Resiliency redefined: Architectural approaches to achieving service uptime
In the coming years, the need for resiliency and how it is achieved at the datacenter and application level is expected to change significantly as the world gradually moves to a more cloud-based, hybrid and distributed environment. As we have discussed, advances in hybrid and cloud computing, DevOps, replication, distributed databases and global traffic management are now being combined to offer new ways of achieving higher availability and disaster recovery (DR).
For operators, service providers and CIOs, this area is challenging. For most, service availability is critical and non-negotiable, and so any move to newer, cheaper or more dynamic technologies or architectures must be undertaken with great care. The prize is better resiliency, with risk distributed and spread, and at lower cost of ownership; the price is more complexity, a possible loss of transparency, and a transitionary period in which dependency on unproven – or less proven – IT. 451 Research, in conjunction with our sister company, The Uptime Institute, has been researching this area in depth. This report of is one of many that will be published during 2017 examining definition and terminologies, architectures and component technologies, cloud service providers and market trends. The Uptime Institute is carefully evaluating how multi-site architectures can be best designed to support higher availability. In this report, we outline the four main architectures for achieving datacenter resiliency in the age of cloud services.
The 451 Take
The CIO's approach to resiliency, availability and recovery is set to change in the next decade – bringing all operators more into line with large-scale cloud providers. For many with mission-critical operations, proven approaches based on tight process control, redundancy and even over-provisioning will be still be needed in places; but at the CIO level, there will increasingly be a need for an overall strategy that is less binary and more nuanced. This approach will involve trading risks and costs, and sometimes accepting or supplementing what service providers can offer. The types of resiliency described here will form the building blocks to building resilient architectures, increasingly freeing up the applications teams (and cloud customers) to disregard most issues around availability, locality, site facilities and redundancy. The biggest mistake any CIO or operator can make is to assume that, in the new world of IT, resiliency strategy can simply be outsourced.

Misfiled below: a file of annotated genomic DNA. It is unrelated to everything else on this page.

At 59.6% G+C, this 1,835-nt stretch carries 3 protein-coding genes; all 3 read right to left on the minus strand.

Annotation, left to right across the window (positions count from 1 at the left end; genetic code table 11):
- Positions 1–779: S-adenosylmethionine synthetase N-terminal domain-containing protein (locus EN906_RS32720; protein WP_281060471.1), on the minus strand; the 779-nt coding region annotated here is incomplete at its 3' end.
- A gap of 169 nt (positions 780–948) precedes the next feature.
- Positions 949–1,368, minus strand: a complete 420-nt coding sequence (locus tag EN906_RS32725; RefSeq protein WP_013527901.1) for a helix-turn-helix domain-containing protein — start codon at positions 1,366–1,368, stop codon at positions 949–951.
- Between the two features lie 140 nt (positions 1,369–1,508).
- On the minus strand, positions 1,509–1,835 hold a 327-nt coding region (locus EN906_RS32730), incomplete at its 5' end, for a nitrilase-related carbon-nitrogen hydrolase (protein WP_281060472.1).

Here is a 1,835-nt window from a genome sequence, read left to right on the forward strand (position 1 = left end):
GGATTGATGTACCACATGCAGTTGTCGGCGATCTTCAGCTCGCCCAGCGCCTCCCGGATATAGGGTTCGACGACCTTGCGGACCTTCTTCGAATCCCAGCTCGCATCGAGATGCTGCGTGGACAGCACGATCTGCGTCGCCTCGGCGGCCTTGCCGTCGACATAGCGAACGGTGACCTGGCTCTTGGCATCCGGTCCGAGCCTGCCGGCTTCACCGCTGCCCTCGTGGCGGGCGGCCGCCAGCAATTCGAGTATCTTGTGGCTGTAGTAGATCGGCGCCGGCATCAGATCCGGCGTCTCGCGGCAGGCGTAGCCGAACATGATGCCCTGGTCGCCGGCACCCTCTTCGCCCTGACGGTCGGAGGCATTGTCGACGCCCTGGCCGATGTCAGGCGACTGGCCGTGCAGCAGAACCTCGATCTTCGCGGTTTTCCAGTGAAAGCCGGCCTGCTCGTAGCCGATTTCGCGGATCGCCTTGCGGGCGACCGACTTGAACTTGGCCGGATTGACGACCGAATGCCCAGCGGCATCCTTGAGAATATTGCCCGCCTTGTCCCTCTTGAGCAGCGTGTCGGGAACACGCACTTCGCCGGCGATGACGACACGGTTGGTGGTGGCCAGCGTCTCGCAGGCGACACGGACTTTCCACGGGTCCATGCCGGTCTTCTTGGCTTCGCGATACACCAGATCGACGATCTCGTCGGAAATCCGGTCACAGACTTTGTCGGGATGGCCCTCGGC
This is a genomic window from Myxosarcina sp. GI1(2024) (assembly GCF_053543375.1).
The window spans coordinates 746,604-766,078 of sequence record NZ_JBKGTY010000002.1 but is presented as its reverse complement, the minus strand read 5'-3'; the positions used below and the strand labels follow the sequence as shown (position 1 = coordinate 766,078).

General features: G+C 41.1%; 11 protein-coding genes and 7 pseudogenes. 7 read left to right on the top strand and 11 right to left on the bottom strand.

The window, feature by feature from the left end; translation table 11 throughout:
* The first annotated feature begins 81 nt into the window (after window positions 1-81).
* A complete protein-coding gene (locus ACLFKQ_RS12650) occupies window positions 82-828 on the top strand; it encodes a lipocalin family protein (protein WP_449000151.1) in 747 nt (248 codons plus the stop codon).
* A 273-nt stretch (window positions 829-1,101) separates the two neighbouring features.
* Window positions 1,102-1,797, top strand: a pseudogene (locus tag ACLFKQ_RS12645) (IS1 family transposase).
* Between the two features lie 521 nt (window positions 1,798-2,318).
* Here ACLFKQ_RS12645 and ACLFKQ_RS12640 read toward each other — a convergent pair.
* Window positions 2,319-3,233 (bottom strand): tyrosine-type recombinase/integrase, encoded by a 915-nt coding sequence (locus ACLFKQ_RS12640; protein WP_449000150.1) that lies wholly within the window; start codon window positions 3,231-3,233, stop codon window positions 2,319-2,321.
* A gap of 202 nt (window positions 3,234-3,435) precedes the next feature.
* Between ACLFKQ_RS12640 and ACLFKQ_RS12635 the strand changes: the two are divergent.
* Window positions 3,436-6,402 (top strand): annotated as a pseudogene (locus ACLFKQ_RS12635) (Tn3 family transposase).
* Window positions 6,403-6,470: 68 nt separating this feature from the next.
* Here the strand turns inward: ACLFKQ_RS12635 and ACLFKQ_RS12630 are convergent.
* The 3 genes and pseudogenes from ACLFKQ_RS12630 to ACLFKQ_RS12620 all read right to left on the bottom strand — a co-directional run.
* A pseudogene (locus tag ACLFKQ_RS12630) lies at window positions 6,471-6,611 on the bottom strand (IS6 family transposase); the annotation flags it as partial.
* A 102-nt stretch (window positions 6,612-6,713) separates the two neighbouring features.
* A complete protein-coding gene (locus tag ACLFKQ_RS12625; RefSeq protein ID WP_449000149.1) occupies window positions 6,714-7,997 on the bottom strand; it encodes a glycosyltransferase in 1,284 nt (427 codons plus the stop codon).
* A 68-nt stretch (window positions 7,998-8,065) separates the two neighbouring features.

There are many terms to describe resiliency of IT systems and datacenters – or its aspects. These include uptime, resiliency, availability and DR. 451 Research and the Uptime Institute describe resiliency as:
"The extent to which a system, digital infrastructure or application architecture is able to maintain its intended service levels, with minimal or no impact on the users or business objectives, in spite of planned and unplanned disruptions. It also describes the ability of a system, infrastructure or application to recover full business operations after a disruption or disaster has occurred."
This definition represents a departure from some traditional views, which tend to separate availability (prevention) and DR (recovery). As systems evolve, with more complexity and interdependency, failure and recovery will often be less binary, with systems degraded or missing some services, but with other functions unaffected. There will also be increasing focus, with distributed cloud services, on 'zero' recovery time – which is effectively the same as high availability as a preventative strategy.